Citing the European Court of Justice’s (ECJ) October 6, 2015 decision in Schrems v. Data Protection Commissioner, which invalidated the EU Commission’s Safe Harbor decision, the Israeli Law, Information and Technology Authority (ILITA) announced, on October 19, 2015, that it was revoking its prior authorization of transfers of personal data from Israel to the United States based on the Safe Harbor Framework.

Israel is only one of 11 countries deemed by the E.U. Commission to have adequate safeguards in place to receive transfers of data from the European Union (EU) under the EU’s Data Protection Directive. (The other countries are Andorra, Argentina, Canada, Guernsey, Isle of Man, Jersey, New Zealand, Switzerland, Faroe Islands, and Uruguay. The United States, through the Safe Harbor Framework, was considered adequate prior to the Schrems decision.) Consequently, Israel permits transfers of personal data to the EU as a matter of course. Like the EU’s Data Protection Directive, Israel’s Privacy protection regulations restrict data transfers from Israel to third countries that have inadequate protections but allow transfers from Israel to (1) the EU, (2) other countries that the EU has deemed to have adequate protections, and (3) entities in otherwise inadequate countries that have adopted model contract clauses or binding corporate rules or that use other valid legal arrangements or derogations under the EU’s Data Protection Directive such as the U.S.-EU Safe Harbor Framework.

Because the legal basis of the Safe Harbor Framework was declared invalid in the Schrems decision, the ILITA announced that “organizations can no longer rely on [Safe Harbor] as a basis for the transfer of personal data from Israel to organizations in the United States.”  Therefore, “database owners who are interested in transferring personal data from Israel to the United Sates are therefore required to assess whether they can legitimize the data transfers on one of the other derogations set forth in the [Israel Privacy Protection] Regulations.”

Fortunately, the derogations set forth in the regulations permit data transfers to otherwise inadequate countries if the data subject has consented to the transfer. Additionally, data may be transferred to a country “which receives data from Member States of the European Community, under the same terms of acceptance.” Thus, Israel will continue to recognize and permit data transfers to the United States based on EU-approved methods such as of model contract clauses and binding corporate rules.

Meanwhile, the Schrems case moves forward. Prior to reaching the European Court of Justice decision, Austrian national Maximilian  Schrems had brought a claim before the Irish Data Protection Commissioner (IDPC) alleging that transfers of his personal data by Facebook Ireland to the United States pursuant to the Safe Harbor Framework violated both EU and Irish data-protection law. The IDPC ruled that European Commission’s Decision authorizing the Safe Harbor Framework prevented it from investigating Schrems’s claim. Schrems appealed this ruling to the High Court of Ireland, which in turn referred the matter to the ECJ. In addition to invalidating the European Commission decision authorizing the Safe Harbor Framework, the ECJ remanded the Schrems case back to the High Court of Ireland to determine whether the IDPC should investigate Schrems’s claim.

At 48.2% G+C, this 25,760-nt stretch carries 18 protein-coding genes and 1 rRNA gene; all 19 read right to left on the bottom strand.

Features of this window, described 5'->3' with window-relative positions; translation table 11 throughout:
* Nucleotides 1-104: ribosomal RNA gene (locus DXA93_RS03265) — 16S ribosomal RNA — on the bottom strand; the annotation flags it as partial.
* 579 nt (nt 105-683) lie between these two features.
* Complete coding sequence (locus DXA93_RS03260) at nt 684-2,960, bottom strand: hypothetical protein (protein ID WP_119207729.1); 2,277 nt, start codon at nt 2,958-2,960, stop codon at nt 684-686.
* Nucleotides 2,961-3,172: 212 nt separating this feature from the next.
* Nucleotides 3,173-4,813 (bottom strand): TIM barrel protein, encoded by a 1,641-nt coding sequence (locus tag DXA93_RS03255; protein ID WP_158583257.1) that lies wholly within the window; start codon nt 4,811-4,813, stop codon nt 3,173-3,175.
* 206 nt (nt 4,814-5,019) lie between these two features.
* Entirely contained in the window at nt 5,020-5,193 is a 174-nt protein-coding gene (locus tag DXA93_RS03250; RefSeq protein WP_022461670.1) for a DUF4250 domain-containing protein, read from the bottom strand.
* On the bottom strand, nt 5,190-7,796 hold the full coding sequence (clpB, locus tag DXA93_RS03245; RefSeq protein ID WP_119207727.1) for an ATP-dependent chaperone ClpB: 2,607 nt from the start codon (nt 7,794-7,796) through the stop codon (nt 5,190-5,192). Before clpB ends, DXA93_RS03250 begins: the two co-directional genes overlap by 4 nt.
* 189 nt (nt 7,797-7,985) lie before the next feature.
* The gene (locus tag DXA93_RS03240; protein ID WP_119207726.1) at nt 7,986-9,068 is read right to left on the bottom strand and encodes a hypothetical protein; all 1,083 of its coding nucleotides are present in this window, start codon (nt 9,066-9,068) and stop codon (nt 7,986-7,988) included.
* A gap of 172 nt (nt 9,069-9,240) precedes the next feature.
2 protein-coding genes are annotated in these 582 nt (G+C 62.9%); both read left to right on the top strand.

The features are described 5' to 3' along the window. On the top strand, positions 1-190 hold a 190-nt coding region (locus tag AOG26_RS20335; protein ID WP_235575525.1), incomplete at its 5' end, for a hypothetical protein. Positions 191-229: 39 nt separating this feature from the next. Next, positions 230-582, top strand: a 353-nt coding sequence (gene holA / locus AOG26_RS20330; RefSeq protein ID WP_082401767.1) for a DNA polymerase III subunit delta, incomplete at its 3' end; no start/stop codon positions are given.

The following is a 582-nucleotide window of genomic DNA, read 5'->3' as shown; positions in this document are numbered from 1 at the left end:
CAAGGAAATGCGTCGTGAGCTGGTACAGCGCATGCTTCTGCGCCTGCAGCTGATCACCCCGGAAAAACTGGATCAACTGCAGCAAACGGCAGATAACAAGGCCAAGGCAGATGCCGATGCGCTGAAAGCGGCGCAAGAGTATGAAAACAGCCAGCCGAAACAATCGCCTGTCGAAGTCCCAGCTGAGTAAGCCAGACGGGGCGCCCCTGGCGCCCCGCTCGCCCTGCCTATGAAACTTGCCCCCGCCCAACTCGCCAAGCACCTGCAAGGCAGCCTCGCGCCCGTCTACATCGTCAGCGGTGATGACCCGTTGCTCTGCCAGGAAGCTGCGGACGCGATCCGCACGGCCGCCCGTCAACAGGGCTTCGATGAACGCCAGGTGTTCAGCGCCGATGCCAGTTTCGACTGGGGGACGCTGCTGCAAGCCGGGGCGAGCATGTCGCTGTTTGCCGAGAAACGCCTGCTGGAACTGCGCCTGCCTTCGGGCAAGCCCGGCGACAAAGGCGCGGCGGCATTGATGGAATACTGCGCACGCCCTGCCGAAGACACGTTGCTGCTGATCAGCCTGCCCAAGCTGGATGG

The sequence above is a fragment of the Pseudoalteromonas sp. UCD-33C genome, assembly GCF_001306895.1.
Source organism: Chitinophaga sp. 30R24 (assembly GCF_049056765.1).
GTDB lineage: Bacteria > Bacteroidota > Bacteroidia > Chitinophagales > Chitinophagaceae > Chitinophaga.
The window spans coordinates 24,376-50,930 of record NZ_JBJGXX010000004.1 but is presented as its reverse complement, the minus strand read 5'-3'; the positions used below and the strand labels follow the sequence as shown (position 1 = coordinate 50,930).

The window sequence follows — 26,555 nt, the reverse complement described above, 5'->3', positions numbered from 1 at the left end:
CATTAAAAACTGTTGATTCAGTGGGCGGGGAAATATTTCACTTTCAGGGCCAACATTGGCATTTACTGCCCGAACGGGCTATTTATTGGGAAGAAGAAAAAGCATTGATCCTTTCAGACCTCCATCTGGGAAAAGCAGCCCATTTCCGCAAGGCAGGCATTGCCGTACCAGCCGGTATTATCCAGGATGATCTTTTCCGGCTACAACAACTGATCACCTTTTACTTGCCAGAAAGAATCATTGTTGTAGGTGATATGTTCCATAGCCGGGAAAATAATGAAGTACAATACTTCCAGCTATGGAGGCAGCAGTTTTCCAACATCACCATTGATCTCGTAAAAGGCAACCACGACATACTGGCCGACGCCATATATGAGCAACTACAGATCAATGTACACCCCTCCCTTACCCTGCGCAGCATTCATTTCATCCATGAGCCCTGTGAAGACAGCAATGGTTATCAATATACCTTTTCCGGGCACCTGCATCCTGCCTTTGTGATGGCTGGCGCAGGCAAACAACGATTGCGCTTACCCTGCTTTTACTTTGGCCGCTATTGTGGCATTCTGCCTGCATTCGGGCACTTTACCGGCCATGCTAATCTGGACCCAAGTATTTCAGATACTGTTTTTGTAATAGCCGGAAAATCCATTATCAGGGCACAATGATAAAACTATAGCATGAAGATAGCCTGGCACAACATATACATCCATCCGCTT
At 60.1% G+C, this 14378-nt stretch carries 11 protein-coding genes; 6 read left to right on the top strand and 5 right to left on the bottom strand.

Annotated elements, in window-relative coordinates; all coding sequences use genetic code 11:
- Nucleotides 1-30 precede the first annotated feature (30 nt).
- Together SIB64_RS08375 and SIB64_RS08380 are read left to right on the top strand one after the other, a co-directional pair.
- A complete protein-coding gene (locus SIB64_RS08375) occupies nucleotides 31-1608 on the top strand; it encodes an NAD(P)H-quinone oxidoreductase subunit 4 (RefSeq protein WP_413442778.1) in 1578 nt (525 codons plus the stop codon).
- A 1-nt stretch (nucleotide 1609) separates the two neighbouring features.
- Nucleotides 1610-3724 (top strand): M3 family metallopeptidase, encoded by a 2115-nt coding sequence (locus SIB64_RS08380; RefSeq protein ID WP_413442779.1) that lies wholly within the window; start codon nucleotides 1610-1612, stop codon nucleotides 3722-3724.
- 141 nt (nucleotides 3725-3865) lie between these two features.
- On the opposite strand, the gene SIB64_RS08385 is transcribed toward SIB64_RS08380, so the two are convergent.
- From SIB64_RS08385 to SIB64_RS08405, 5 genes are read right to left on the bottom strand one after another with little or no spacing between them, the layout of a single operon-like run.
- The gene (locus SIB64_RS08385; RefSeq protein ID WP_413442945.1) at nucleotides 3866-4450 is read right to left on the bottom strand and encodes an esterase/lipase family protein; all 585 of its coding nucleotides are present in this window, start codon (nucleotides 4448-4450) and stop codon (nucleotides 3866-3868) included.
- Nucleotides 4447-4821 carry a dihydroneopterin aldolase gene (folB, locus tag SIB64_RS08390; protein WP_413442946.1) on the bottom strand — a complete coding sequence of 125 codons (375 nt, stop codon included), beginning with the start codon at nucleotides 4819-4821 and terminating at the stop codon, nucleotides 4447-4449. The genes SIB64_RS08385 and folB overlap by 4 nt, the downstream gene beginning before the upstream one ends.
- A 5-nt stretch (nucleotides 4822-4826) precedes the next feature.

On October 20, 2015, the High Court issued its decision in the remanded Schrems case and overturned the IDPC’s decision holding that it did not have authority to investigate Schrems’s claim. While the High Court did not order the IDPC to investigate Schrems’s claim, it described the Schrems case as being of “transcendent international importance.” Consequently, the IDPC’s investigation will now commence under section 10 of the Irish Data Protection Act (1988), which requires the IDPC to first arrange for the “amicable resolution” of Schrems’s complaint. If no such resolution occurs, the IDPC may “carry out or cause to be carried out such investigation as he or she considers appropriate in order to ensure compliance with the provisions of this Act . . . and to identify any contravention thereof.”

The IDPC’s investigation of this complaint will consider three issues. First, whether Schrems “has given his or her consent to the transfer” or whether the transfer was “necessary for the performance of a contract between the data subject and the data controller,” As required under the Irish Data Protection Act. If the answer to either is yes, then the prohibition on transfers outside the EU may not apply. The answer may turn on the terms and conditions upon which Schrems agreed when he created a Facebook account.

Secondly, whether the United States “ensures an adequate level of protection for the privacy and the fundamental rights and freedoms of data subjects in relation to the processing of personal data having regard to all the circumstances surrounding the transfer” (European Communities (Data Protection) Regulations, 2001). The IDPC’s determination will be based on several factors including the nature of the data transferred, the purposes for which the data is processed, the laws in force in the United States, any security measures taken regarding the data in the United States, and the international obligations of the United States.

Third, depending on the answers to the first two issues, the IDPC can issue a notice prohibiting transfers by Facebook Ireland outside the EU after determining “whether the transfer would be likely to cause damage or distress to any person and have regard to the desirability of facilitating international transfers of data” (European Communities (Data Protection) Regulations, 2001.)